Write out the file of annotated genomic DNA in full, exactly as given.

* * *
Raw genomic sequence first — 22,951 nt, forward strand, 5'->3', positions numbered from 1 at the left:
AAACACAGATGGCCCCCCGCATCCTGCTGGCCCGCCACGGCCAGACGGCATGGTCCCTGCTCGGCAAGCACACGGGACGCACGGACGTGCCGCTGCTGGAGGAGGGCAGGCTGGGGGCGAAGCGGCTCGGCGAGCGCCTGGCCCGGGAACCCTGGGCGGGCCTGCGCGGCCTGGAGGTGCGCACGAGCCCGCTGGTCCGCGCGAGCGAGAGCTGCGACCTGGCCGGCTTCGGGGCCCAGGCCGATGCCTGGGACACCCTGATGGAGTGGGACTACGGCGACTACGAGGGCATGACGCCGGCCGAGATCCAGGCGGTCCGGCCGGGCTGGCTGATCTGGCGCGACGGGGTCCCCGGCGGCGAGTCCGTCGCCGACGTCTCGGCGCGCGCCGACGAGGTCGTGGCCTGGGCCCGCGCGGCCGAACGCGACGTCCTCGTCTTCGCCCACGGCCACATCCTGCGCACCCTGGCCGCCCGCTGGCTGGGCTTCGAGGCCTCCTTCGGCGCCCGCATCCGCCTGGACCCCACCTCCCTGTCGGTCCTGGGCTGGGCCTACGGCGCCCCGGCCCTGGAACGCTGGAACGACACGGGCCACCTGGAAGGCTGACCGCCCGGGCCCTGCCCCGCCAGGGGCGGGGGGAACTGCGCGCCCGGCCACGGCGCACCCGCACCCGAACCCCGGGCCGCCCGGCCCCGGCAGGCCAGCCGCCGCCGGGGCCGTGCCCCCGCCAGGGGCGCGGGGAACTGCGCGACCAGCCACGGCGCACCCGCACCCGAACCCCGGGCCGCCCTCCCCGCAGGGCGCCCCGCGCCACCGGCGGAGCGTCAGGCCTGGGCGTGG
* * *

Raw genomic sequence first — 22,951 nt, forward strand, 5'->3', positions numbered from 1 at the left:
AAACACAGATGGCCCCCCGCATCCTGCTGGCCCGCCACGGCCAGACGGCATGGTCCCTGCTCGGCAAGCACACGGGACGCACGGACGTGCCGCTGCTGGAGGAGGGCAGGCTGGGGGCGAAGCGGCTCGGCGAGCGCCTGGCCCGGGAACCCTGGGCGGGCCTGCGCGGCCTGGAGGTGCGCACGAGCCCGCTGGTCCGCGCGAGCGAGAGCTGCGACCTGGCCGGCTTCGGGGCCCAGGCCGATGCCTGGGACACCCTGATGGAGTGGGACTACGGCGACTACGAGGGCATGACGCCGGCCGAGATCCAGGCGGTCCGGCCGGGCTGGCTGATCTGGCGCGACGGGGTCCCCGGCGGCGAGTCCGTCGCCGACGTCTCGGCGCGCGCCGACGAGGTCGTGGCCTGGGCCCGCGCGGCCGAACGCGACGTCCTCGTCTTCGCCCACGGCCACATCCTGCGCACCCTGGCCGCCCGCTGGCTGGGCTTCGAGGCCTCCTTCGGCGCCCGCATCCGCCTGGACCCCACCTCCCTGTCGGTCCTGGGCTGGGCCTACGGCGCCCCGGCCCTGGAACGCTGGAACGACACGGGCCACCTGGAAGGCTGACCGCCCGGGCCCTGCCCCGCCAGGGGCGGGGGGAACTGCGCGCCCGGCCACGGCGCACCCGCACCCGAACCCCGGGCCGCCCGGCCCCGGCAGGCCAGCCGCCGCCGGGGCCGTGCCCCCGCCAGGGGCGCGGGGAACTGCGCGACCAGCCACGGCGCACCCGCACCCGAACCCCGGGCCGCCCTCCCCGCAGGGCGCCCCGCGCCACCGGCGGAGCGTCAGGCCTGGGCGTGG